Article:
This dissertation provides an anthropological analysis of governmental sanctuary city practices and municipal deportation practices in San Francisco, California and of the power struggles that lead to their formation, contestation, reform, and rational justification. This dissertation focuses on the discourse, practices, tactics, policies, protocols, and political maneuvers of city employees and officials of the municipal government in their relationships and power struggles with each other and with immigrant serving community-based organizations, undocumented immigrants, and state and federal officials. The dissertation examines the kind of municipal deportation practices city government officials implement when city officials, city employees, immigrant rights advocates, and undocumented immigrants pressure them to create, implement, and enforce 'sanctuary city' policies. It examines rational, legal, and moral grounds on which these actors formulate proposals for these policies, as well as define, codify, and justify municipal deportation practices and sanctuary city practices. 

Most accounts of providing sanctuary to undocumented immigrants explain the practices of religious movements engaging in religiously imbued resistance to the federal government and are characterized as facilitating a battle between church and state. Other accounts explain sanctuary practice as exceptional or extraordinary executive action taken by local governmental officials in defiance of the federal government to care for undocumented immigrants at the municipal level.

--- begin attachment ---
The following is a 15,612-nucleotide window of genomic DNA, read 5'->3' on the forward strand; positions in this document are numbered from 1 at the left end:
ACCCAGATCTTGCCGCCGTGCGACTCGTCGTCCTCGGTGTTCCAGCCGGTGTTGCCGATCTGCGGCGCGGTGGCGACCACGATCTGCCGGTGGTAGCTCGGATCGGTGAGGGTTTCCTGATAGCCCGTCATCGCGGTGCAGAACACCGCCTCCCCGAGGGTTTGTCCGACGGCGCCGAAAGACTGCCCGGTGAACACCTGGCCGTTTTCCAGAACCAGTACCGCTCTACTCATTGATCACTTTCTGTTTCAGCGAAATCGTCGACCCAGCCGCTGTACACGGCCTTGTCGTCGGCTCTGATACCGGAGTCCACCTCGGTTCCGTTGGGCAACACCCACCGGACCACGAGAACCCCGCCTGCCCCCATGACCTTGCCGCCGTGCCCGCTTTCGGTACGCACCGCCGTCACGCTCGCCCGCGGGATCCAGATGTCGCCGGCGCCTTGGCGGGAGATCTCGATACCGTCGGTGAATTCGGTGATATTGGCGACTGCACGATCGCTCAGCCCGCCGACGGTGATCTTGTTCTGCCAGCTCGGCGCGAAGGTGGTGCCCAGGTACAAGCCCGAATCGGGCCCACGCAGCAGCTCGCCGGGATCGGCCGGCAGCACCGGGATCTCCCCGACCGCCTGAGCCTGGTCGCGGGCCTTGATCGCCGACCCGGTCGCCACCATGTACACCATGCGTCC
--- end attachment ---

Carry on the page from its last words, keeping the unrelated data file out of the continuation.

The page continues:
The thesis of this dissertation is that in San Francisco, during the period analyzed from 1980-2010, the legislation and enactment of governmental sanctuary city policy and practices functioned to achieve a governmental logic that Mancina terms "sanctuary power". This governing logic links municipal practices of serving and politically representing all "residents regardless of immigration status" with the mandates of the state and federal government. This included first and foremost, clarifying how municipalities might relate to the federal deportation regime by defining the conditions when it is appropriate and when it is inappropriate to initiate contact with federal immigration authorities and initiate the deportation proceedings of undocumented San Francisco residents. In so doing, both governmental sanctuary practices and municipal deportation practices became clarified, routinized, codified in policy, institutionalized, and normalized with the expressed purpose of "safeguarding the sanctuary city."


This dissertation is based on qualitative and quantitative ethnographic field research, archival research, and extensive public records requests and analysis. Funding for the completion of this dissertation came from the United States National Science Foundation, the Wenner-Gren Foundation, and the Vanderbilt University College of Arts and Sciences.